I just can’t even right now.
A mistrial has once again been declared in the excessive force trial of Alabama police officer Eric Parker, who was caught on dashcam video in February violently slamming 57-year-old Sureshbhai Patel to the ground during a routine pedestrian stop. Parker testified that Patel posed a dangerous threat to the officer, but video appeared to show Patel motionless and compliant in the moments prior to the brutal tackle that left the elderly grandfather partially paralyzed.
A first trial against Parker ended in a mistrial in September after 10 male (and non-Black) jurists voted to acquit; the jury’s sole Black female members sided with Patel. For retrial, Parker’s attorneys elected to go with a “full xenophobia” defense strategy: in opening arguments presented last month, they blamed Patel’s limited English proficiency and his non-citizen status for his assault.
WHNT reported this week that after three days of deliberation, the jury in Parker’s trial has once again deadlocked. The jury was composed of 9 women and 3 men. Four of the women are Black. It remains unclear what the breakdown of the votes were, but one thing remains certain based on the rhetoric presented by Parker’s defense: Parker’s actions were not on trial here, Patel’s Brownness is. Parker’s lawyers were not appealing to the jury’s sense of justice, they were appealing to the White jury members’ shared membership in Whiteness.
Such overtly racist line of reasoning further begs the question: how does racialized jury selection impact trial outcome. The second jury in the excessive force case against Eric Parker had strong representation of non-White individuals, but in a jury, it takes only one stubborn jury member to deadlock a vote. Stacking a jury with more jury members likely to be sympathetic to your reasoning — in this case, jury members more receptive to an argument about White identity politics — is likely to improve one’s odds for a mistrial or acquittal.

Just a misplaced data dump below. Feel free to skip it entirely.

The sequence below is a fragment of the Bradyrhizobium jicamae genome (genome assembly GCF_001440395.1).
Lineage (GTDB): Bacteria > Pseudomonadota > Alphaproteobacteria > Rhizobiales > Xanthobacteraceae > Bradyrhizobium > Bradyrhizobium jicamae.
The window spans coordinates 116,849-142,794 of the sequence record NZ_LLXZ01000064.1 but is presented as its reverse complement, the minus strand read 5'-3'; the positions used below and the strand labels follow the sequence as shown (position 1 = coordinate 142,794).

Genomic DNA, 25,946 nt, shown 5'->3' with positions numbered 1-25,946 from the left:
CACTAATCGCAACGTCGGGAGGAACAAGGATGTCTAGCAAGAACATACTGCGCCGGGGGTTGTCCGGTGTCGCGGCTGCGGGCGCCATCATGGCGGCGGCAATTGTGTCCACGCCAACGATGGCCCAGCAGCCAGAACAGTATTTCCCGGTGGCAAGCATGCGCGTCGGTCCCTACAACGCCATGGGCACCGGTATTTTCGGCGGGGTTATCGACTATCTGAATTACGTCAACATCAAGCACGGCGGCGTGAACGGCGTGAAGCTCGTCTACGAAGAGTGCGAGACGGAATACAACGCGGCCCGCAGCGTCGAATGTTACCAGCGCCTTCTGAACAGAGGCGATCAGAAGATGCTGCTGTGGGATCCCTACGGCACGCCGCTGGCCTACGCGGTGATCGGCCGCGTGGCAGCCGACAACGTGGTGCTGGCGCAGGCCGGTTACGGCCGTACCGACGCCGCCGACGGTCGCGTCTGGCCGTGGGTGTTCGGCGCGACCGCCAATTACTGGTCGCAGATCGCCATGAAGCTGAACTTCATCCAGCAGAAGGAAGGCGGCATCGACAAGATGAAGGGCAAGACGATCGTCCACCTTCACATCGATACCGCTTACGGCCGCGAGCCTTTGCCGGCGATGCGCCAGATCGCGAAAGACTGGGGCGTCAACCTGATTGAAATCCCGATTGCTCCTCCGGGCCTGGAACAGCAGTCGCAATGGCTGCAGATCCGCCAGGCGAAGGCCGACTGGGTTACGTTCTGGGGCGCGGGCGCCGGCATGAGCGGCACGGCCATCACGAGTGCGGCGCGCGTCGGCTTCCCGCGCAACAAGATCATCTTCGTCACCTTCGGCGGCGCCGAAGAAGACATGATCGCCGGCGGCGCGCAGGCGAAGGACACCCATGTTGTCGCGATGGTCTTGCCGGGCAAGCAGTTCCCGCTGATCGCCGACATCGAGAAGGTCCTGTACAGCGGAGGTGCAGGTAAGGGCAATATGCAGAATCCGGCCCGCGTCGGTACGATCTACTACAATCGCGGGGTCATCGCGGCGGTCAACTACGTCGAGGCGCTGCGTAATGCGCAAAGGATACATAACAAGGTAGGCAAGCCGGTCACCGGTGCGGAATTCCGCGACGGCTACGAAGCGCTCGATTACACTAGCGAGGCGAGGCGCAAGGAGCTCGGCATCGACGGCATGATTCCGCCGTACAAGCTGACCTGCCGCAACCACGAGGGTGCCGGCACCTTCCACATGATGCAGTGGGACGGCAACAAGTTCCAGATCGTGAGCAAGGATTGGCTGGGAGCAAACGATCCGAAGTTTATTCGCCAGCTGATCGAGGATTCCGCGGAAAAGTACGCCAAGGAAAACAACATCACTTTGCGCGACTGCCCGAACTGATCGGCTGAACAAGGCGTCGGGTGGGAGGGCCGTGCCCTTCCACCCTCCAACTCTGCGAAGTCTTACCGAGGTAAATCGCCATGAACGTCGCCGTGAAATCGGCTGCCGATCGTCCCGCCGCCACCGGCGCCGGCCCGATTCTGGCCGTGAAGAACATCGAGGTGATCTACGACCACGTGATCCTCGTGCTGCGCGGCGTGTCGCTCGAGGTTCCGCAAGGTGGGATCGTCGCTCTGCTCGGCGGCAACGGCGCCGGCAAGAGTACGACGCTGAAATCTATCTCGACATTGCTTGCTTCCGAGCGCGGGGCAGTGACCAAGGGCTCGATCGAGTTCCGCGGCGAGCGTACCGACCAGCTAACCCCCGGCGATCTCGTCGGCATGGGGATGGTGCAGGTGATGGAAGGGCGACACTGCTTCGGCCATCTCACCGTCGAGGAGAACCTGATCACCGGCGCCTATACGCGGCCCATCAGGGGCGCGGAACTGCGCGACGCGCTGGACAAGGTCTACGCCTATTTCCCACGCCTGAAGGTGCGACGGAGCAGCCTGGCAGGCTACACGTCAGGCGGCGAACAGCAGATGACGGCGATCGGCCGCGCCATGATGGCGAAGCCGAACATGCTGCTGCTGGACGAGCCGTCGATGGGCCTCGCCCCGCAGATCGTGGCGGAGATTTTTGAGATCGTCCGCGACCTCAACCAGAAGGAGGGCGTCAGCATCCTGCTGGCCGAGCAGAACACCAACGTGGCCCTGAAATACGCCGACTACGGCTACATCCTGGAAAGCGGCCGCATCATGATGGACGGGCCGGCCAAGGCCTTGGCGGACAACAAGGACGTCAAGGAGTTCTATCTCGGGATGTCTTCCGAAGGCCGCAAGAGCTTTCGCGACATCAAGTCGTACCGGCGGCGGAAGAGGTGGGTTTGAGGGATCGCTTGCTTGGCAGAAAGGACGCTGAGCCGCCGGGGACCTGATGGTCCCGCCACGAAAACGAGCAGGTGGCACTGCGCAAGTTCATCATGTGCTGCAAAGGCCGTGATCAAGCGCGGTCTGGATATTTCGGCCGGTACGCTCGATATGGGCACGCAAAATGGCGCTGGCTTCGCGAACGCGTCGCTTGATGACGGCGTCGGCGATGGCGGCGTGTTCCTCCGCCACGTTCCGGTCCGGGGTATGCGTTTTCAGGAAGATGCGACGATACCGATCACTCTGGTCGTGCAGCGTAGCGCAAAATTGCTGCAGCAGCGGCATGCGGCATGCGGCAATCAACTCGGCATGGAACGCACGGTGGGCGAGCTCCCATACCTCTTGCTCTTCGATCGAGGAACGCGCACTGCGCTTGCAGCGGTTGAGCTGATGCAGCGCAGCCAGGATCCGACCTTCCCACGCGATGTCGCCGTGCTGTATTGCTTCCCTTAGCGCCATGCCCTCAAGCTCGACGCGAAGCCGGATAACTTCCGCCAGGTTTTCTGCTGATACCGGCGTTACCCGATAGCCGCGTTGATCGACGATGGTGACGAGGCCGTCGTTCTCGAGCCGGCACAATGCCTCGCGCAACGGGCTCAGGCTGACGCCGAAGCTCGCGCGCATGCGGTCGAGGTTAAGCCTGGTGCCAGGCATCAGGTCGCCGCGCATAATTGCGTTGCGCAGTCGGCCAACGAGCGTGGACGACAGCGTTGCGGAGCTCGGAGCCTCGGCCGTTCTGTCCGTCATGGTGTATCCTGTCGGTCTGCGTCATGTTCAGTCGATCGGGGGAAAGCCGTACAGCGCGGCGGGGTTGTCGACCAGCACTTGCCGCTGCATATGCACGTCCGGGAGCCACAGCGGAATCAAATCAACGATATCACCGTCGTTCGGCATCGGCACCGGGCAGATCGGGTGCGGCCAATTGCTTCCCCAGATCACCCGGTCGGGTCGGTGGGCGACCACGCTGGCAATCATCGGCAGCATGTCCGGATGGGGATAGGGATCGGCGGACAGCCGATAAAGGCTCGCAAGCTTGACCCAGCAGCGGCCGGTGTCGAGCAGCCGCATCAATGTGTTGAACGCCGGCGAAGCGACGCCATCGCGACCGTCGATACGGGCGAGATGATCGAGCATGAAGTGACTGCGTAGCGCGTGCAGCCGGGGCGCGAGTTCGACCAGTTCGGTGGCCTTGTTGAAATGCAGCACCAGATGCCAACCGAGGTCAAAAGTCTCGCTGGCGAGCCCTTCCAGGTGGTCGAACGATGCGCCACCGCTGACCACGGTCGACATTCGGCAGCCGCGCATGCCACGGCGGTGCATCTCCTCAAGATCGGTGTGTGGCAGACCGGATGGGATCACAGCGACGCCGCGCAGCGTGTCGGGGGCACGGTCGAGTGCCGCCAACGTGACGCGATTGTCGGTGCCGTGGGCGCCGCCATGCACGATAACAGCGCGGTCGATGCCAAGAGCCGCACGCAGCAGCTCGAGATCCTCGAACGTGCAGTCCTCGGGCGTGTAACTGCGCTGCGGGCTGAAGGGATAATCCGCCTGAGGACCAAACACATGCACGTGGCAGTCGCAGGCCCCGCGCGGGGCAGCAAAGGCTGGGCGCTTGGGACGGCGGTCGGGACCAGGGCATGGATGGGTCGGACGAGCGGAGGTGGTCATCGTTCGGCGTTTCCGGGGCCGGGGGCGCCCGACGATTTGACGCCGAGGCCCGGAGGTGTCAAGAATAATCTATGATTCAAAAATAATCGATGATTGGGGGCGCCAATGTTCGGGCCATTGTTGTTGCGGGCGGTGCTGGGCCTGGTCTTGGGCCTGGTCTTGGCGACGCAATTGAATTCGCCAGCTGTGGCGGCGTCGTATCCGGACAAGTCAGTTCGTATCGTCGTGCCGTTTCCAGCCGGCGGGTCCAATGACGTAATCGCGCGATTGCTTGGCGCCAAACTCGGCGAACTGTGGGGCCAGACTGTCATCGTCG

As mentioned, the first trial against Eric Parker — which resulted in a hung jury — consisted primarily of non-Black men. Only 16% of the jury included Black individuals, in a state where more than 1 in 4 residents are Black.
The practice of selecting or excluding jury members based on race is well-known and quietly practiced, if unconstitutional. We know that all-White jury members are more likely to convict Black defendants. It seems also possible (if still undocumented) that predominantly White juries might be more likely to acquit White defendants, and that defense attorneys may use their influence over jury selection to stack juries with racially sympathetic members.
This is, in fact, the alarming situation we are currently facing in another trial against another White-passing (if, mixed race Asian American) police officer. Former police officer Daniel Holtzclaw is charged with rape, assault and kidnapping committed against 13 Black women and girls. The majority of the jury members in Holtzclaw’s trial are male; all are White. Three Black men were among the jury members rejected from the pool of eligible jury members.
Our justice system depends upon guilt being decided by a jury of one’s peers, yet rarely do defendants face a jury that is truly representative of our multicultural society. Jury pools are legally required to be demographically representative of the surrounding jurisdiction, but jury selection still gives attorneys broad power to rig the racial makeup of a jury. In excluding people of colour by race from sitting on juries, society says that people of colour aren’t really “our peers”. People of colour are fundamentally disempowered from deciding justice, particularly against those accused of committing specific crimes that affect our communities. Justice too often goes undone.
It remains unclear — but unlikely — that prosecutors will seek a third excessive force trial against Eric Parker in the beating of Sureshbhai Patel.
Read also: Another Mistrial Declared For Alabama Cop Who Paralyzed Indian Grandfather (NBC News Asian America)